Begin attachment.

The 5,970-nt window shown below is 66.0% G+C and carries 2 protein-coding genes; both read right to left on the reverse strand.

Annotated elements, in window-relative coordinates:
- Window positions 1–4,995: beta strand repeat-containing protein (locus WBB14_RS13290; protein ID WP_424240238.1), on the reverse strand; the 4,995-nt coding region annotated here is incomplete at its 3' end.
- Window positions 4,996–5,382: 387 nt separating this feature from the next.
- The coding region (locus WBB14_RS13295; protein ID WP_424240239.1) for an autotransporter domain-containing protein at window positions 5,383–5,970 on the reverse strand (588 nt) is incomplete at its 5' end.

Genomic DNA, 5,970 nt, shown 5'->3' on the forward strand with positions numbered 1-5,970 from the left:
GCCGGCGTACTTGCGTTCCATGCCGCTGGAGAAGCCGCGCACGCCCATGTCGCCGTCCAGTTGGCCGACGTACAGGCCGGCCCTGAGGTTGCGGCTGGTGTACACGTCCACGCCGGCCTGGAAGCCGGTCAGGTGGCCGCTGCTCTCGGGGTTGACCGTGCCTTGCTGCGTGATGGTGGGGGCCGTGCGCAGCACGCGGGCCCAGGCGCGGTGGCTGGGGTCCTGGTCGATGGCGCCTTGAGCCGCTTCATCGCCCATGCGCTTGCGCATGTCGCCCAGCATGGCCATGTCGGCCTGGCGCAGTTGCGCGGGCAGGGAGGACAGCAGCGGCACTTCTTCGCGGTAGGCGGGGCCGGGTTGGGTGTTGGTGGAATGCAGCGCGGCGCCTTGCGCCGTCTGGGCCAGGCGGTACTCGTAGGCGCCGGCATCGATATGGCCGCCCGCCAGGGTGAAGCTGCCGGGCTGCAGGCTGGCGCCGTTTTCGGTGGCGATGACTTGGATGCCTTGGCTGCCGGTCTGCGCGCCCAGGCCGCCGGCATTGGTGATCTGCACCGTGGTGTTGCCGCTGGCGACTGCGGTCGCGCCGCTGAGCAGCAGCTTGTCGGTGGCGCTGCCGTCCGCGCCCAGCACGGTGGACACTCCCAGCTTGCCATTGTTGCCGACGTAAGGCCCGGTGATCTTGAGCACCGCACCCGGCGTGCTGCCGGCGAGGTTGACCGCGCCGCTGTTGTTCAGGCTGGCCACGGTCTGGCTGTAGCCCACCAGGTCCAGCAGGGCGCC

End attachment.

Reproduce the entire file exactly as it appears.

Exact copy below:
The 5,970-nt window shown below is 66.0% G+C and carries 2 protein-coding genes; both read right to left on the reverse strand.

Annotated elements, in window-relative coordinates:
- Window positions 1–4,995: beta strand repeat-containing protein (locus WBB14_RS13290; protein ID WP_424240238.1), on the reverse strand; the 4,995-nt coding region annotated here is incomplete at its 3' end.
- Window positions 4,996–5,382: 387 nt separating this feature from the next.
- The coding region (locus WBB14_RS13295; protein ID WP_424240239.1) for an autotransporter domain-containing protein at window positions 5,383–5,970 on the reverse strand (588 nt) is incomplete at its 5' end.

Genomic DNA, 5,970 nt, shown 5'->3' on the forward strand with positions numbered 1-5,970 from the left:
GCCGGCGTACTTGCGTTCCATGCCGCTGGAGAAGCCGCGCACGCCCATGTCGCCGTCCAGTTGGCCGACGTACAGGCCGGCCCTGAGGTTGCGGCTGGTGTACACGTCCACGCCGGCCTGGAAGCCGGTCAGGTGGCCGCTGCTCTCGGGGTTGACCGTGCCTTGCTGCGTGATGGTGGGGGCCGTGCGCAGCACGCGGGCCCAGGCGCGGTGGCTGGGGTCCTGGTCGATGGCGCCTTGAGCCGCTTCATCGCCCATGCGCTTGCGCATGTCGCCCAGCATGGCCATGTCGGCCTGGCGCAGTTGCGCGGGCAGGGAGGACAGCAGCGGCACTTCTTCGCGGTAGGCGGGGCCGGGTTGGGTGTTGGTGGAATGCAGCGCGGCGCCTTGCGCCGTCTGGGCCAGGCGGTACTCGTAGGCGCCGGCATCGATATGGCCGCCCGCCAGGGTGAAGCTGCCGGGCTGCAGGCTGGCGCCGTTTTCGGTGGCGATGACTTGGATGCCTTGGCTGCCGGTCTGCGCGCCCAGGCCGCCGGCATTGGTGATCTGCACCGTGGTGTTGCCGCTGGCGACTGCGGTCGCGCCGCTGAGCAGCAGCTTGTCGGTGGCGCTGCCGTCCGCGCCCAGCACGGTGGACACTCCCAGCTTGCCATTGTTGCCGACGTAAGGCCCGGTGATCTTGAGCACCGCACCCGGCGTGCTGCCGGCGAGGTTGACCGCGCCGCTGTTGTTCAGGCTGGCCACGGTCTGGCTGTAGCCCACCAGGTCCAGCAGGGCGCC